Economic News & Analysis—April 26, 2013
The economy refuses to roll overBy Brian Jacobsen, Ph.D., CFA, CFP®, Chief Portfolio Strategist
The advance report of first-quarter GDP showed a 2.5% increase from the fourth quarter of 2012, on a seasonally adjusted and annualized basis. This was slightly below my estimate of 2.9%, although the GDP numbers will likely be revised over the next few months. As a reminder, the fourth-quarter GDP reading was initially a contraction but was subsequently revised to an increase of 0.4%. The growth in the first quarter may have been due do a bounce back from the weak end to 2012. Averaging the first quarter of 2013 and the fourth quarter of 2012 would likely give a strong indication as to what the rest of the year could look like.
Real personal consumption expenditures increased 3.2% in the first quarter, a substantial increase from the 1.8% growth in the fourth quarter of 2012. Consumers continued to spend despite the payroll tax increase that took effect at the beginning of this year. The effect of the higher payroll tax was apparent, along with higher other taxes and declines in dividend income in the real disposable income numbers. Real disposable income declined by 5.3% in the first quarter after increasing 6.2% in the fourth quarter. Because of the protracted debate about taxes, there was quite a bit of income shifting from 2013 back into 2012.
Spending on durable goods—items expected to last three years or longer—grew at an annualized pace of 8.1% in the first quarter, a substantial slowdown from the 13.6% increase from the prior quarter. Nondurable goods grew at a mere 1%, but spending on services increased 3.1%. Consumers are still spending, but the items being purchased are changing. As such, discounting is likely to play an important role in propping up retail sales, as employment and income growth will likely remain weak for the remainder of the year.
Business spending on structures decreased 0.3% in the first quarter after increasing 16.7% in the fourth quarter. Spending on equipment and software increased 3% after increasing 11.8% in the fourth quarter of 2012. This variability in business spending is probably due to the uncertainty around bonus depreciation rules, which encouraged businesses to shift spending into 2012. I expect spending on equipment and software to pick up toward the end of 2013 as businesses continue to substitute technology for workers to bolster the bottom line.
Government spending detracted from the GDP numbers with defense spending being the biggest drag. After declining 22.1% in the fourth quarter, defense spending dropped 11.5% in the first quarter, while nondefense spending fell by 2%. State and local government spending decreased 1.2% during the period. Despite the slowdown in government spending, overall economic activity continues to grow. Because defense spending abruptly adjusted downward, it could actually make positive contributions for the balance of the year. It’s at a lower base, and growth rates depend on the base from which it grows. That’s why much of the government spending slowdown is likely built into the first quarter and will have only minimal leaking into subsequent quarters.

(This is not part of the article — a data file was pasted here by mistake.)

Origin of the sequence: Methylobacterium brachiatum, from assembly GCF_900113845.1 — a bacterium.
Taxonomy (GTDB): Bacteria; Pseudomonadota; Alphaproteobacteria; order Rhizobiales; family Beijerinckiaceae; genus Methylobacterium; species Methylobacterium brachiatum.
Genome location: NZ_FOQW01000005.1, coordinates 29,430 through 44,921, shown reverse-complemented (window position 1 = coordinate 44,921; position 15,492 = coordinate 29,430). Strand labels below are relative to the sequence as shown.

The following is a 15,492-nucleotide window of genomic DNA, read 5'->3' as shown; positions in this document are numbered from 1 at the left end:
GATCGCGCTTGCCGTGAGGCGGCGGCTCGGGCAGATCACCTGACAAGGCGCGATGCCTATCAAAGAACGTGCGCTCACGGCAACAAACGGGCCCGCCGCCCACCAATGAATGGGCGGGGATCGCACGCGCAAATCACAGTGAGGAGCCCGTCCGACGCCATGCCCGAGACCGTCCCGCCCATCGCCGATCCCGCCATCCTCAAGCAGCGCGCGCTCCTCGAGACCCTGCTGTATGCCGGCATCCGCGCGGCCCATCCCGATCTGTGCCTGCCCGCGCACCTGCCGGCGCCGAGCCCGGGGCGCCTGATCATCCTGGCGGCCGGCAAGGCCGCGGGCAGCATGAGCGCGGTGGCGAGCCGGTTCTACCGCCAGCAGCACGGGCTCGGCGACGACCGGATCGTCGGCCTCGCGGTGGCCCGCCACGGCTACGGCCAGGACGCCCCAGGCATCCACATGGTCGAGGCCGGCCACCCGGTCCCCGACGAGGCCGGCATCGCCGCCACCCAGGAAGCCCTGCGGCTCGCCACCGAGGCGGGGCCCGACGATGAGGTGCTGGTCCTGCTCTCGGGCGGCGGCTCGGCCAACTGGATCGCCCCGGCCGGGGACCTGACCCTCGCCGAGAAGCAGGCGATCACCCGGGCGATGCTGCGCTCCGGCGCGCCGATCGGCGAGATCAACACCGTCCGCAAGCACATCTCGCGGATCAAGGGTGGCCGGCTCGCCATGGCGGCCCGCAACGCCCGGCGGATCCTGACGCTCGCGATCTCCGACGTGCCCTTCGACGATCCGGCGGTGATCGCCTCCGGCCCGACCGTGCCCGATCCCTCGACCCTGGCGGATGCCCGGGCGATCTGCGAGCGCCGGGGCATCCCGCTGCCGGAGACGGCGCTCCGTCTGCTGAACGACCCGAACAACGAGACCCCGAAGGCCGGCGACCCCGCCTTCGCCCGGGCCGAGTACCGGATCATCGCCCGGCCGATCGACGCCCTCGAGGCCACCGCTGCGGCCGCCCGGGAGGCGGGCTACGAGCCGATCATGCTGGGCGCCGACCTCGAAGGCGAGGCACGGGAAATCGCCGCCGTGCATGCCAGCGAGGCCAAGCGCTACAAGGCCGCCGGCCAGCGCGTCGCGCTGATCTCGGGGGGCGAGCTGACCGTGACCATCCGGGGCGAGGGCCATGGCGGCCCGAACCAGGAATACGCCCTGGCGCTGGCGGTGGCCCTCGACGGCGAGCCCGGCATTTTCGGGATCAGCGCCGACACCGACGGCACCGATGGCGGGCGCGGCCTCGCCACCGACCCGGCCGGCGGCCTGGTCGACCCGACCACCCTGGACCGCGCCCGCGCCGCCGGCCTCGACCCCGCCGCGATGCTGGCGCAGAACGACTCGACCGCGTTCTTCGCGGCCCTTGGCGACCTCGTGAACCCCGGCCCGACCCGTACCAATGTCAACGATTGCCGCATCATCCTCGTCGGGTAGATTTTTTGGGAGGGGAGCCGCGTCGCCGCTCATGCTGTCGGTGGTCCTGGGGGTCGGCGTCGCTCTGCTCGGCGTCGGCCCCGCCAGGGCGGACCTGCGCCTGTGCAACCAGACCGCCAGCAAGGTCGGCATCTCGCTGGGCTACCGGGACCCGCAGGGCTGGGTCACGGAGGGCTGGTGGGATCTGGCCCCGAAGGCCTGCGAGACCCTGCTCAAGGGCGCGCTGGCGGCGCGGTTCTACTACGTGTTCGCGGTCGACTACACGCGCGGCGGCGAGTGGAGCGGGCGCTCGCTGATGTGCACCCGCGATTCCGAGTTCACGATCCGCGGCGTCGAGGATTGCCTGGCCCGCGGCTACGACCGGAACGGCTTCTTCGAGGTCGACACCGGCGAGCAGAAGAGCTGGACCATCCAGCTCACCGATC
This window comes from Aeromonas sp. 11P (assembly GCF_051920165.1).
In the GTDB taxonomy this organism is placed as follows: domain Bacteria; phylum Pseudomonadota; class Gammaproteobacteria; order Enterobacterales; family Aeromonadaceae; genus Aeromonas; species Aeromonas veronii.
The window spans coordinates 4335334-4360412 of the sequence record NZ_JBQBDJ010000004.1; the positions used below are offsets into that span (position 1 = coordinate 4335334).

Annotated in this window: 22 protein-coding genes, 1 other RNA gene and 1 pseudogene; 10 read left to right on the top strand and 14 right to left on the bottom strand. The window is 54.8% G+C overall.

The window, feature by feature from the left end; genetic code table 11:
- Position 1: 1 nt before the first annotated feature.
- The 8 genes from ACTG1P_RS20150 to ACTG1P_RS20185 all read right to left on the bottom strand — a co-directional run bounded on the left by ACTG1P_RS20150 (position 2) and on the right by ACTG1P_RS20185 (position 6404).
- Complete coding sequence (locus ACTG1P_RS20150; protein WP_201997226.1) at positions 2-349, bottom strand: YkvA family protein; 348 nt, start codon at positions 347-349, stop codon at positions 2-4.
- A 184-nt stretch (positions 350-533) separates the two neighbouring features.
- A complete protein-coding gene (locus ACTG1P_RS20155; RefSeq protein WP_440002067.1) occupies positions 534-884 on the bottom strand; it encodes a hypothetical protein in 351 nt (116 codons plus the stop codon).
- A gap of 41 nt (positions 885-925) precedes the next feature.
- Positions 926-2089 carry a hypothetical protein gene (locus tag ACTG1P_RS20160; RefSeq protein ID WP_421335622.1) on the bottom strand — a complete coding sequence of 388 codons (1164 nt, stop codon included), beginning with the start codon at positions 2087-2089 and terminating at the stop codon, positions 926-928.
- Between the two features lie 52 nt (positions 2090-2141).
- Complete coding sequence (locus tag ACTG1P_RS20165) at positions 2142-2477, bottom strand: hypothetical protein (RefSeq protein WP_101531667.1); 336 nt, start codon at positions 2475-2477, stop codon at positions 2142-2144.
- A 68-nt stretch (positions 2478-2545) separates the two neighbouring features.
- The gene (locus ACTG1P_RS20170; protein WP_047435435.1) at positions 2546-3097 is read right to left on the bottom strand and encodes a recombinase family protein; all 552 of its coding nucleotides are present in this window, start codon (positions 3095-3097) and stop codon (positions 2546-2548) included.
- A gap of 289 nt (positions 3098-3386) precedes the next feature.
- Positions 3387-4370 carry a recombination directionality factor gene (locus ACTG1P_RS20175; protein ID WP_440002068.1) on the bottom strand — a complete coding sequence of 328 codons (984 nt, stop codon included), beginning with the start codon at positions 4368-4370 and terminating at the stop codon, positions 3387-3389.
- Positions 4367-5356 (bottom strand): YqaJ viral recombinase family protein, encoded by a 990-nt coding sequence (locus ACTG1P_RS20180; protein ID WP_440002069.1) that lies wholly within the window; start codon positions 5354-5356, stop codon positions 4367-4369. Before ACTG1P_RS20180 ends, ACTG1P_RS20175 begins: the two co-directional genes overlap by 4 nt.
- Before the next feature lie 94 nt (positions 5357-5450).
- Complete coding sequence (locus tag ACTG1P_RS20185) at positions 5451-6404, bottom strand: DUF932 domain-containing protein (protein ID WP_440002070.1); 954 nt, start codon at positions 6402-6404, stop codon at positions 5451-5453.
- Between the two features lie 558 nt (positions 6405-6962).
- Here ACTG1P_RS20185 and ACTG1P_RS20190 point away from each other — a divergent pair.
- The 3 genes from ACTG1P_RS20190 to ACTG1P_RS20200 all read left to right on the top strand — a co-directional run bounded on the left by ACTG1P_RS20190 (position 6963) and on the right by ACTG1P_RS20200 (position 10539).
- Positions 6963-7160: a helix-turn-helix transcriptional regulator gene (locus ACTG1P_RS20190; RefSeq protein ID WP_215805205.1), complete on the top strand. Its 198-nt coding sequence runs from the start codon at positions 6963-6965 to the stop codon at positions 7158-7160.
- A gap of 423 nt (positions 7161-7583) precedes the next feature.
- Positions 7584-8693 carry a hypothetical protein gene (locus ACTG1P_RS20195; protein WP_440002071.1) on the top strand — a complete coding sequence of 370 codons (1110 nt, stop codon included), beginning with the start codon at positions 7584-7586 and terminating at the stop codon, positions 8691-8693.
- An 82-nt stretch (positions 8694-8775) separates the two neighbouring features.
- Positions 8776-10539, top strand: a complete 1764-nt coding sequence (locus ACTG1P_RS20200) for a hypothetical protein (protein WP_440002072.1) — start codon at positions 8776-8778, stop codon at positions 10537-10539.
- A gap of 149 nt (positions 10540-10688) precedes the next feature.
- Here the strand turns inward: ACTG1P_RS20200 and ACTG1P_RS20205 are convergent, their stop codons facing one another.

During the first quarter, both exports and imports increased 2.9% and 5.4%, respectively. A stronger dollar could slow export growth and keep imports elevated. Considering the Bank of Japan’s policies and a possibly weakening euro, I think we could see a secularly strengthening dollar. For U.S.-based investors, that means foreign investments could be adversely affected by currency effects because when you buy a foreign asset, you have to translate that back into dollars. So when the dollar strengthens, some of the foreign gains can be offset.
Inflation measures were extremely subdued in the GDP report. Spending is growing slowly, and inflation is negligible. I believe that the Fed is likely to continue its asset purchase program at least until the summer and early fall home sales season is over. To the extent the Fed is keeping mortgage rates low, I don’t think it wants to mess with a good thing and risk increasing the cost of financing a home purchase. That’s why I believe the September Federal Open Market Committee (FOMC) meeting is the earliest the FOMC will taper purchases of mortgage-backed securities.
For now, central banks are trying to keep pushing liquidity into the economies, and I think we’ll continue to see that liquidity prop up asset prices. U.S. economic growth may have hit a high-water mark with the first-quarter reading of GDP. I think we’ll see a decrease of 1.5% in the second quarter and average increases of 2% for the third and fourth quarters. It won’t likely be enough to improve the labor market substantially, but it should be enough to keep corporate profits from rolling over.